The influence of self-efficacy and perceived organisational support on idea implementation
Thesis (PhD)--Stellenbosch University, 2018.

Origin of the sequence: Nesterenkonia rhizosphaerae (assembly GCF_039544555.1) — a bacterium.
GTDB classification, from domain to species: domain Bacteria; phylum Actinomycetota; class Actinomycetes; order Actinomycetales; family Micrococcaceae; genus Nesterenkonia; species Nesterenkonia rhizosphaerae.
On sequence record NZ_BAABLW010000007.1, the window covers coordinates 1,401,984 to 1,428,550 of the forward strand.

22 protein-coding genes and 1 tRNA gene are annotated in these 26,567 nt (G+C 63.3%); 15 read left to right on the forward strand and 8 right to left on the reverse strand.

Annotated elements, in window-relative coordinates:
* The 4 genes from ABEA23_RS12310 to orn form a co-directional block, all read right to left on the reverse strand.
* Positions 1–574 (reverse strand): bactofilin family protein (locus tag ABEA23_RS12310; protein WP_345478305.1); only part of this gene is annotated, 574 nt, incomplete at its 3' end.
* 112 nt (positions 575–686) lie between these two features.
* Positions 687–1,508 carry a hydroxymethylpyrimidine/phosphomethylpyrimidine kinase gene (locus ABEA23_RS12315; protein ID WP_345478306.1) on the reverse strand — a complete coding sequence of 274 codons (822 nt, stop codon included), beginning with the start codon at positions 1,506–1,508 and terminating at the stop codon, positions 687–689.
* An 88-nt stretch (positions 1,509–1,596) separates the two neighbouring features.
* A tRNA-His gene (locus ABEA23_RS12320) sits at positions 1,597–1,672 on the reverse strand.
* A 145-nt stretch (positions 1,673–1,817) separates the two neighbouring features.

ENGLISH SUMMARY: The successful exploitation of new ideas is crucial to organisations. Through the ability to generate and implement useful new ideas, organisations can improve processes, bring new and improved products and services to market, increase efficiencies, improve profitability and generate sustainable competitive advantage. Every person has the potential to generate worthwhile ideas and employees inevitably have potentially useful ideas about possible improvements in their workplace. However, ideas have to be implemented to exploit their value, and only when a useful idea is ultimately implemented, effecting change and realising benefits for the organisation, is it regarded as innovation. Therefore, for the organisation that wants to become more innovative, the challenge for management is to determine how to successfully and consistently translate the potentially useful ideas of employees into innovative action and results. A person can come up with an idea on their own, but implementation of an idea takes place in the realism of the organisation. Thus, individual-level factors and organisational-level factors play a role in idea implementation by employees in organisations, and consequently two key constructs were selected for this study, namely self-efficacy (S-E) as an individual-level factor; and perceived organisational support (POS) as an organisational-level factor. Accordingly, the objectives of this study were based on investigating the influence of S-E and POS and associated variables on idea implementation by employees in an organisation. The study used a mixed method research strategy. Initially a qualitative approach was taken to generate data through the lenses of S-E and POS on people who were successful at implementing ideas in their respective organisations. Analysis of this data led to the discovery of certain behaviours which were postulated to influence idea implementation in an organisation. These behaviours were then formulated as variables which were subsequently incorporated in a quantitative approach to determine the extent of their effects in numbers. The quantitative phase involved a multi-factor experiment where data was collected through a personally administered questionnaire. The different factors that were postulated to influence idea implementation were manipulated through the experimental vignette methodology (EVM). The EVM involved the presentation of a simulated scenario to a participant implicating a situation where a useful idea could be implemented by the participant, and participants were then asked to make a judgement on the chance of successfully implementing the idea. The empirical results of the study confirmed that S-E and POS are positively related to idea implementation by employees in an organisation, and further indicated which behaviours improve the chances of ideas being implemented successfully. Other conclusions drawn from the interpretation of the results are that at the organisational level, simple, unpretentious acts of support from managers, such as genuinely listening to a person’s idea and displaying confidence in a person’s abilities to implement an idea, have a positive influence on idea implementation; and, at the individual level, improvement of employees’ interpersonal communication competence and encouragement of employees’ inquisitiveness could also improve individual innovative behaviour. The simultaneous investigation of individual-level factors and organisational-level factors which lead to the identification of specific managerial behaviours and individual traits that could improve the chances of successful idea implementation by employees, is a significant contribution of this study. In addition, a contribution is also made by the study’s utilisation of the experimental vignette methodology in the field of innovation.
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